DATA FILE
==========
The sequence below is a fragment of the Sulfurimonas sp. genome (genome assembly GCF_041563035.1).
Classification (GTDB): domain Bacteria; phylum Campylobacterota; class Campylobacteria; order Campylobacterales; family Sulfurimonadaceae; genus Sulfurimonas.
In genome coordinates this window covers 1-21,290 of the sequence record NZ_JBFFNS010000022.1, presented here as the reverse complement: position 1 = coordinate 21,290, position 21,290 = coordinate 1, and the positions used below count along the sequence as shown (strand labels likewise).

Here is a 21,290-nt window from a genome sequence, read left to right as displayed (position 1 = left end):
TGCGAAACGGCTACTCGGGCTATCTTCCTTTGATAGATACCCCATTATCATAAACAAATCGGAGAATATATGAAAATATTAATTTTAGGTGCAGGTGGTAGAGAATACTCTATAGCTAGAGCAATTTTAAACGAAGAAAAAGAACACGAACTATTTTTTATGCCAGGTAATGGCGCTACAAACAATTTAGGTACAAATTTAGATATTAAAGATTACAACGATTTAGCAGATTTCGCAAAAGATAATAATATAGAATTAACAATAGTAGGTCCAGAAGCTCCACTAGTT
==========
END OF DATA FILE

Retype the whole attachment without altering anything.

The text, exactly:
The sequence below is a fragment of the Sulfurimonas sp. genome (genome assembly GCF_041563035.1).
Classification (GTDB): domain Bacteria; phylum Campylobacterota; class Campylobacteria; order Campylobacterales; family Sulfurimonadaceae; genus Sulfurimonas.
In genome coordinates this window covers 1-21,290 of the sequence record NZ_JBFFNS010000022.1, presented here as the reverse complement: position 1 = coordinate 21,290, position 21,290 = coordinate 1, and the positions used below count along the sequence as shown (strand labels likewise).

Here is a 21,290-nt window from a genome sequence, read left to right as displayed (position 1 = left end):
TGCGAAACGGCTACTCGGGCTATCTTCCTTTGATAGATACCCCATTATCATAAACAAATCGGAGAATATATGAAAATATTAATTTTAGGTGCAGGTGGTAGAGAATACTCTATAGCTAGAGCAATTTTAAACGAAGAAAAAGAACACGAACTATTTTTTATGCCAGGTAATGGCGCTACAAACAATTTAGGTACAAATTTAGATATTAAAGATTACAACGATTTAGCAGATTTCGCAAAAGATAATAATATAGAATTAACAATAGTAGGTCCAGAAGCTCCACTAGTT